Feminism: Want and Lou Ann Essays

Submitted By RachelDailey25
Words: 2430
Pages: 10

Rachel Dailey
Mr. Bellini
Honors English 11, Period 2
24 May 2012
Finding the Power Within
In the modern world, women have more independence and self reliance than ever before. Women are realizing that they can be powerful if they take initiative to rebel against submissive situations. A critic named Lourdes Arciniega describes women in modern life: “Women have traditionally remained within the domestic sphere, taking care of family and home, feeling marginalized and unable to access jobs in the public arena” (Arciniega par. 1). Many women today do not want to simply be a housewife; they want to be able to have a job to be independent and self sufficient and not have to have somebody else support them. In both Barbara Kingsolver’s The Bean Trees and Kathryn Stockett’s The Help, a female character finds the strength within herself to rebel against her situation to become less dependent on male characters and become a self reliant, independent woman. The women in both novels progress from being in a submissive situation where they rely on a male character, to learning how to rebel to the situation, and finally becoming self reliant and independent women.
At the onset of their situations, Lou Ann from The Bean Trees and Skeeter from The Help both rely on male figures in their own separate submissive situations. Lou Ann and Skeeter each deal with their situations in their own way. Lou Ann is in a situation where she feels that she needs to rely on Angel in order to survive. She does not leave Angel because she assumes that a divorce would naturally happen (Kingsolver 34). Lou Ann is afraid to anger Angel because she relies on him to provide for her and their son Dwayne Ray. She does not have the strength to rebel against him so she does not take any action to change her situation and take control of her life in order to improve her and her son’s life. Lou Ann has multiple opportunities to remove herself from the situation with Angel, yet she does not take initiative to do this until much later in the novel. To Lou Ann, Angel is her life support. Lou Ann knows that she is not happy with her life with Angel but she needs him in order for her and Dwayne Ray to survive. Lou Ann has thought multiple times about divorcing Angel due to the way that he treats her but she generally does not do anything about her situation until later in the novel (Kingsolver 33-34). Lou Ann wants to get away from Angel and how he treats her but she is afraid of the consequences that she may have to face. She is unsure how she should deal with her current submissive situation since she does not have the strength to rebel against him. She still feels that she needs Angel in her life to support Dwayne Ray and her.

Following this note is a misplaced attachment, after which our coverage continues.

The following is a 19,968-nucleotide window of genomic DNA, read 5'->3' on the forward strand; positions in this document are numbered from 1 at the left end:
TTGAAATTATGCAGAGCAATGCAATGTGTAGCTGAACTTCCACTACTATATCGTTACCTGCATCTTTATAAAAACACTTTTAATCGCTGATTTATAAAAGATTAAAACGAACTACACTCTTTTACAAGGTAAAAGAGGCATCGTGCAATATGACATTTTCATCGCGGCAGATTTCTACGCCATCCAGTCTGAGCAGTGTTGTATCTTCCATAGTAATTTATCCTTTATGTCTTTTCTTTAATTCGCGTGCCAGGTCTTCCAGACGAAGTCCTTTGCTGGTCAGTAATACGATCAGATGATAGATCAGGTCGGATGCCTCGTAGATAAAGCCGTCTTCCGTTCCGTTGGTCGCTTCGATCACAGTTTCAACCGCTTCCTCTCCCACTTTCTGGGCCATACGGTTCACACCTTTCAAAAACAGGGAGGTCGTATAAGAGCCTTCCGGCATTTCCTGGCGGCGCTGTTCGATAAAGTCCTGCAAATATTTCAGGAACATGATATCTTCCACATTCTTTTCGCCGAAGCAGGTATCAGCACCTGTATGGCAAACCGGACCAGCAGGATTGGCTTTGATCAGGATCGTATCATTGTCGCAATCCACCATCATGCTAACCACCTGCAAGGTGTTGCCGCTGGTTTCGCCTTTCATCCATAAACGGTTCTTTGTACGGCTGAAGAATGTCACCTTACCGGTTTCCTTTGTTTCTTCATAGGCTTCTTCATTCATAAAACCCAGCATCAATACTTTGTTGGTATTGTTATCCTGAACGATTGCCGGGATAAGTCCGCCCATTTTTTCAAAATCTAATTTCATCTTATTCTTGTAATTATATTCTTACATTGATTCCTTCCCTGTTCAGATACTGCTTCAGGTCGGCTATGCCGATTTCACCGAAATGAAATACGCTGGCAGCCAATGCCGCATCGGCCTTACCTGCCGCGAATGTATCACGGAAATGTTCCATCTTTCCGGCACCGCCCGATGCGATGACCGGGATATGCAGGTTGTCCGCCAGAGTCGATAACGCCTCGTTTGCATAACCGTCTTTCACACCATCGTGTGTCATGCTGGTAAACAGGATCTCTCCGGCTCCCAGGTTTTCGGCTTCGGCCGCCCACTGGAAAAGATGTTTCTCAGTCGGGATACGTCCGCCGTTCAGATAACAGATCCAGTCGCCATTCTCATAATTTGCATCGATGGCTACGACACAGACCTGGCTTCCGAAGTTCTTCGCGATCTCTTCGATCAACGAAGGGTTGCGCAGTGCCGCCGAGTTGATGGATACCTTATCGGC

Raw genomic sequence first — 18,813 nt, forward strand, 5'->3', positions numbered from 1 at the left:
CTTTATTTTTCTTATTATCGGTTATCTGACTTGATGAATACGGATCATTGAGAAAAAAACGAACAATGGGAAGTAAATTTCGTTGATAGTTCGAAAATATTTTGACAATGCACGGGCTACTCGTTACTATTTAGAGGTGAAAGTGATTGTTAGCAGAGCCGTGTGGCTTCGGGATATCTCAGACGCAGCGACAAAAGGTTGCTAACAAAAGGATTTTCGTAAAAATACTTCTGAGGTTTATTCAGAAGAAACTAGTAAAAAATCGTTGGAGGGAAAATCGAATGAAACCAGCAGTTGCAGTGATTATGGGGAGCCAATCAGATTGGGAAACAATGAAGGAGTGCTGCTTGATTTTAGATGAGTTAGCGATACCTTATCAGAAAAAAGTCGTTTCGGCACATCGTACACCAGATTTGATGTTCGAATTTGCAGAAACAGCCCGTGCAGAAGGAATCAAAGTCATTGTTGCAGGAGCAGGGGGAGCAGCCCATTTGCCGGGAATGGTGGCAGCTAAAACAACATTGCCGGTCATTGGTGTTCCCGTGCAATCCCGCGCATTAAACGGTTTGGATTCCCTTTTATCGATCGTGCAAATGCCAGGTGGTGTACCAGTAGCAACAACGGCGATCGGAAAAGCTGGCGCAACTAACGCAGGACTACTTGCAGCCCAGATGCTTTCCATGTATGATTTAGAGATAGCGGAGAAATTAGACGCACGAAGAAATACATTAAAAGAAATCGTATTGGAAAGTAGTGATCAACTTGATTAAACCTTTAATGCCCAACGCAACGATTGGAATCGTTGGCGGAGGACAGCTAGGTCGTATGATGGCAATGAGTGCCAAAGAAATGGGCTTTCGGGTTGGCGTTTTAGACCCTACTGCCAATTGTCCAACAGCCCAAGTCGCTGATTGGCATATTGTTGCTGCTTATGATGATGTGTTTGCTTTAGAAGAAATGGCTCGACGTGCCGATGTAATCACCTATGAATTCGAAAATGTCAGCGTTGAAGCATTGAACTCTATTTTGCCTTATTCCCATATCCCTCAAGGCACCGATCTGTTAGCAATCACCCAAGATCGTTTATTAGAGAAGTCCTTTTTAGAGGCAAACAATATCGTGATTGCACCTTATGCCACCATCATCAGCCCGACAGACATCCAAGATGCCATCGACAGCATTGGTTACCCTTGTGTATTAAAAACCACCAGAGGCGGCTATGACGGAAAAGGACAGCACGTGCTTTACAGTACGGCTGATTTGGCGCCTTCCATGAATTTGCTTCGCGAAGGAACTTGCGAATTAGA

Skeeter is in a situation in which she still relies on her parents. Skeeter’s perspective on some subjects is drastically different than her mother’s. However, Skeeter does not want to go against what her ailing mother wants her to say but she wants to do what she desires to do with her life and become a journalist (Stockett). Skeeter wants to be a journalist for the New York Times Newspaper but her parents, her mom especially, want her to get married and not follow her dream of starting a career as a journalist. Skeeter wants to make her parents happy, but she also wants to do what she thinks is best for herself. Many of Skeeter’s friends are married and Skeeter’s mom, Charlotte Phelan, uses this fact to try to persuade Skeeter into getting married. Ann Hornaday states, “Skeeter is under her own pressures to hew to traditional definitions of Southern womanhood and get married like her friends” (Hornaday par. 8). However, Skeeter does not want to get married and her mother’s attempts fail. Skeeter wishes to remain single so that she does not have to go back to having to rely on someone to support her. Skeeter wants to be a completely independent woman, but her mother is preventing that from happening. Due to the conflicting points of view…